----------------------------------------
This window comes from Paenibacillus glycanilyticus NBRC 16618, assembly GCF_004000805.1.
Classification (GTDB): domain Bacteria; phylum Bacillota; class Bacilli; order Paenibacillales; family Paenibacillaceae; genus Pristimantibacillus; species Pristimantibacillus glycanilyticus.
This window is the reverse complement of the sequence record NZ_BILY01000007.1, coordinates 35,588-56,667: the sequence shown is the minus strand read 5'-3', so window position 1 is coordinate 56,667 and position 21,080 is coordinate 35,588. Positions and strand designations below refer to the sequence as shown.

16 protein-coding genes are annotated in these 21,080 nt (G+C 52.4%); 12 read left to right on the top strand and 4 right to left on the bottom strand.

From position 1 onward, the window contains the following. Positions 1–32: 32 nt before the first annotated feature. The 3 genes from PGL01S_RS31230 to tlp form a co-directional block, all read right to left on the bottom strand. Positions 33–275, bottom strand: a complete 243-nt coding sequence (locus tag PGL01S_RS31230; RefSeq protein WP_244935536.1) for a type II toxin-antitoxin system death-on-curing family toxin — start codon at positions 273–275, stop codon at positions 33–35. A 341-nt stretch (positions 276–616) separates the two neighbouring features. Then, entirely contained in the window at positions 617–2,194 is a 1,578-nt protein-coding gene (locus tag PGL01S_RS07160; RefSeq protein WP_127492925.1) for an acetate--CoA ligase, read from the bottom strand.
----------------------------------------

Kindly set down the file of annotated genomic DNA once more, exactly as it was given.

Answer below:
This window comes from Paenibacillus glycanilyticus NBRC 16618, assembly GCF_004000805.1.
Classification (GTDB): domain Bacteria; phylum Bacillota; class Bacilli; order Paenibacillales; family Paenibacillaceae; genus Pristimantibacillus; species Pristimantibacillus glycanilyticus.
This window is the reverse complement of the sequence record NZ_BILY01000007.1, coordinates 35,588-56,667: the sequence shown is the minus strand read 5'-3', so window position 1 is coordinate 56,667 and position 21,080 is coordinate 35,588. Positions and strand designations below refer to the sequence as shown.

16 protein-coding genes are annotated in these 21,080 nt (G+C 52.4%); 12 read left to right on the top strand and 4 right to left on the bottom strand.

From position 1 onward, the window contains the following. Positions 1–32: 32 nt before the first annotated feature. The 3 genes from PGL01S_RS31230 to tlp form a co-directional block, all read right to left on the bottom strand. Positions 33–275, bottom strand: a complete 243-nt coding sequence (locus tag PGL01S_RS31230; RefSeq protein WP_244935536.1) for a type II toxin-antitoxin system death-on-curing family toxin — start codon at positions 273–275, stop codon at positions 33–35. A 341-nt stretch (positions 276–616) separates the two neighbouring features. Then, entirely contained in the window at positions 617–2,194 is a 1,578-nt protein-coding gene (locus tag PGL01S_RS07160; RefSeq protein WP_127492925.1) for an acetate--CoA ligase, read from the bottom strand.